Another insight into the troubled minds of Schumann and Wolf may have come from his own struggles with depression, which ended his career in the Civil Service - ironically, given Sams's razor-sharp sense of humour and apparent joie de vivre. But, ever one to turn disadvantage to good use, he used the insights it brought him to examine in a series of articles the effect of illness on the creative mind.

Sams's article on musical cryptography in The New Grove Dictionary of Music and Musicians (1980) quotes the example of John Field, who wrote melodies using the notes BEEF and CABBAGE in gratitude to a hostess. Other composers - not least Schumann and Elgar - preferred to hide their messages. Sams gleefully set about decrypting both of them, revealing the intense interconnections between the texts Schumann set and the detail of his music - a string of hidden messages which continues in his purely instrumental music. In an essay in the 1972 symposium Robert Schumann: the man and his music, Sams writes:

Nearly all Schumann's music contains or derives from words, whether as texts, titles, programmes or epigraphs. It is also famous for its structure as music qua mosaic, an aggregation of small-scale motifs. Now, surely these two basic facts about Schumann - his obviously verbal content, his obviously motivic form - may well be related? He works by way of motto-themes, I suggest, because that is literally what they are - mottoes turned into themes . . . [I]n Schumann's music emotion and structure are somehow inseparable.

The essay closes in a snowstorm of gentle, multilingual puns.

Elgar was another Sams target, most famously in an article which found harmonic connections with "Auld Lang Syne" in all 14 of the "Enigma" variations. The suggestion had been made in Elgar's lifetime, an idea the composer said "would not do" - but Sams, interpreting that rejection itself as code, contended that what wouldn't do was guesswork, that Elgar wanted the connection proven with analysis. Sams's solution to Elgar's encryption has generally been rejected as too technical - but it is no more recondite than Elgar's famous letter to "Dorabella", which Sams was the first to decipher.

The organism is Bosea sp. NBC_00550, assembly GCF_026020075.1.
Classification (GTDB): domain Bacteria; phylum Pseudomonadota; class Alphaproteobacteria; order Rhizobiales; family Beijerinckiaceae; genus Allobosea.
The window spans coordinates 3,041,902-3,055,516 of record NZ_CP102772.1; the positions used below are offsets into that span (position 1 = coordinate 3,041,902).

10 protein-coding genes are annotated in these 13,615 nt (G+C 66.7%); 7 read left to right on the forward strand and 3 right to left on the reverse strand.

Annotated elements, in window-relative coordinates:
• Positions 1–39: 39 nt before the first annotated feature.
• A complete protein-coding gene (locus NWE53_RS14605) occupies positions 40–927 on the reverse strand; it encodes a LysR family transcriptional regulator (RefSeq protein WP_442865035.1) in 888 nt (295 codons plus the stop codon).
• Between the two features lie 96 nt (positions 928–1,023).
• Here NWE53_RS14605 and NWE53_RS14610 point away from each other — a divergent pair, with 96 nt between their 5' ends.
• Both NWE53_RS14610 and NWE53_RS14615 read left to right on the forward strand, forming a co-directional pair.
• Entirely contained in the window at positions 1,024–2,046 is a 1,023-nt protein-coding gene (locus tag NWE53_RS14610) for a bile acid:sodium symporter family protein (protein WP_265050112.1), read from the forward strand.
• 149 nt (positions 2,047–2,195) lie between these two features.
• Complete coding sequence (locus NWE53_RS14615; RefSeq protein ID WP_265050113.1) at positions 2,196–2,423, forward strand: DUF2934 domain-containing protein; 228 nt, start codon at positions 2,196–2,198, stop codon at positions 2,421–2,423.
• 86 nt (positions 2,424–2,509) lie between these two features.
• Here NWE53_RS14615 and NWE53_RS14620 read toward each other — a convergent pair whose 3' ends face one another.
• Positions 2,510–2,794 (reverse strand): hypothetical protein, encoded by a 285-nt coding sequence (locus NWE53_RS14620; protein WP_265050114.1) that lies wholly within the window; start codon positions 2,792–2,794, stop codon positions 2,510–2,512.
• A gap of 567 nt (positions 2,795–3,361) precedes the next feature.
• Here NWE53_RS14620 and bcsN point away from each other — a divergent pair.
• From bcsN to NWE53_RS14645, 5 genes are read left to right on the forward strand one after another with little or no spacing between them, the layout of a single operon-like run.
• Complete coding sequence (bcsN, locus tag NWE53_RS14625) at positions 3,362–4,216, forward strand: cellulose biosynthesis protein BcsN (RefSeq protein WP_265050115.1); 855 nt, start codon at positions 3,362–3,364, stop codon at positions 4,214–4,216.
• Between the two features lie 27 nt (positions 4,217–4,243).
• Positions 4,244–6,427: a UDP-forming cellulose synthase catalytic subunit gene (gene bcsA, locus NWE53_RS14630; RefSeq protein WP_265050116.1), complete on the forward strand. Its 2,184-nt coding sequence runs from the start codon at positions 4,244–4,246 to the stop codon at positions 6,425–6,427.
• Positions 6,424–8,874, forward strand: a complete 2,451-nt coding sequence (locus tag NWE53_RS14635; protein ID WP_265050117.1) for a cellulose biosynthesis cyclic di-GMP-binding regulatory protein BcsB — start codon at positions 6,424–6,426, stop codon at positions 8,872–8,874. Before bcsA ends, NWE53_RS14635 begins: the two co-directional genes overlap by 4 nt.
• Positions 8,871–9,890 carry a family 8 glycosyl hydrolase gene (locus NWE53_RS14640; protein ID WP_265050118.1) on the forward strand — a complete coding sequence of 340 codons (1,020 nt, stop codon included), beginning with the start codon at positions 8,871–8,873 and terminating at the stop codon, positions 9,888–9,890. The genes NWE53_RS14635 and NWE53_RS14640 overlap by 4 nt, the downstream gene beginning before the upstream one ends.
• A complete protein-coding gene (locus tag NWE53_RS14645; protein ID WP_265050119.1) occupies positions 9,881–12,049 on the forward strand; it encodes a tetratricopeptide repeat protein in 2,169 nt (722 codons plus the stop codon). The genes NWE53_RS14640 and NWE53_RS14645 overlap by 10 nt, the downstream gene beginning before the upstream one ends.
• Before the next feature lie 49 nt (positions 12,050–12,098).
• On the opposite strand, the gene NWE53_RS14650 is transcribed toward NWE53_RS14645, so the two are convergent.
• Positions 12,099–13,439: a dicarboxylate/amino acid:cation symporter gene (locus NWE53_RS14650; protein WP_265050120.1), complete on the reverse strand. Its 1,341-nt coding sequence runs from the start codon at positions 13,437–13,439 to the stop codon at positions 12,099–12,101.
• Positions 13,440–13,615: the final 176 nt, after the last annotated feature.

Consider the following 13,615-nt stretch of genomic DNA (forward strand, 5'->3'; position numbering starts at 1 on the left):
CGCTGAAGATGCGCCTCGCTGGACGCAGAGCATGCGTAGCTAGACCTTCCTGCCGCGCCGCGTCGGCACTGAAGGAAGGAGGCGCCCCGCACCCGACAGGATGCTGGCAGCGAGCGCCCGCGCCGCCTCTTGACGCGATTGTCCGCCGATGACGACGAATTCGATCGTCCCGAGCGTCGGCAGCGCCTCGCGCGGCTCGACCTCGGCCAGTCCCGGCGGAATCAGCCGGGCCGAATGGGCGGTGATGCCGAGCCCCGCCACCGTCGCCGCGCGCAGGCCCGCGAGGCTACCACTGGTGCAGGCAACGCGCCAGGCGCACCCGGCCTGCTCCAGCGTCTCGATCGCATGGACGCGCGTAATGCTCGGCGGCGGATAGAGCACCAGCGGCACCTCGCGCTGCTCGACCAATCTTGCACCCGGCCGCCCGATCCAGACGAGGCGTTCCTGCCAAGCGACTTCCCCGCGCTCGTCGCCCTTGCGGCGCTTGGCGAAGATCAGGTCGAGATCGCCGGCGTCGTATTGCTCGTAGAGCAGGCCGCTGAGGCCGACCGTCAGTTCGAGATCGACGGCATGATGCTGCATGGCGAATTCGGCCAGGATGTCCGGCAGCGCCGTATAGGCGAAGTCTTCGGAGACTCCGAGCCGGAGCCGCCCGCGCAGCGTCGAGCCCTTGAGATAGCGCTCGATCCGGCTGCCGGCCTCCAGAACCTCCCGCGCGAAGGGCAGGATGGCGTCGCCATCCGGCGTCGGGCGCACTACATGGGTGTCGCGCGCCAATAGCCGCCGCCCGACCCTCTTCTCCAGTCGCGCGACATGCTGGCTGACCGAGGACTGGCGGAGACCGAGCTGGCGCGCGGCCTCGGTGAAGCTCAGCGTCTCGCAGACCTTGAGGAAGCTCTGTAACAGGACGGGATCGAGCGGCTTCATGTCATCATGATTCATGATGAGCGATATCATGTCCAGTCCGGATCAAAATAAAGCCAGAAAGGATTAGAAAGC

Already a frequent radio broadcaster, in 1989 he brought these ideas to a wider audience in a television film, Code and Cipher in Music, sniffing out secondary layers in Brahms and other composers as well as Elgar and Schumann.

The second main strand in Sams's output was his work on Shakespeare, where he took an almost mischievous delight in upsetting received opinion: in his view the consensus of the experts that Shakespeare had burst upon the London stage in his late twenties, a sudden genius, was not supported by any evidence. And so, in his 1985 edition of Edmund Ironside, a chronicle play based on Holinshed, Sams argued forcefully for the "bad quarto" plays not as collaborations or reconstructions from memory, which is how they are usually dismissed, but as the product of a younger Shakespeare, revising as he learned.

In 1995 Yale University Press brought out Sams's The Real Shakespeare, the subtitle of which - "Retrieving the Early Years 1564-94" - made its detective intent typically clear. Its dispassionate assemblage of fact and the bold conclusions Sams drew - chiefly that the Bard was already writing plays in the "lost decade" of the 1580s - provoked a profusion of ecstatic reviews: "richly layered and meticulously researched", "thrillingly contentious", "exhilarating".

A year later Sams used the same analytical mind to argue for the authenticity of Edward III, published anonymously in 1596 as an early play by Shakespeare; Sams's edition, furnished with an extensive commentary, marked its quatercentenary. Again, he provided evidence for his beliefs in close critical scrutiny of the text, identifying tell-tale word-clusters in the text just as he found ciphers in Schumann's music.

Throughout his life Sams never accepted hand-me-down opinion: he had to find his own way to the truth, through analysis. That made him a natural atheist; indeed, he was the addressee of Nancy Wansbrough's book Letters to an Atheist (1988). And, although he was officially still a civil servant, his standing among musicologists was such that he was invited to take up a visiting professorship at McMaster University in Hamilton, Ontario, in 1976-77.

Five years beforehand, his Alma Mater, Corpus Christi College, had saluted him with a PhD for his published works, which have changed for ever the way that modern musicology looks at the art song.

Martin Anderson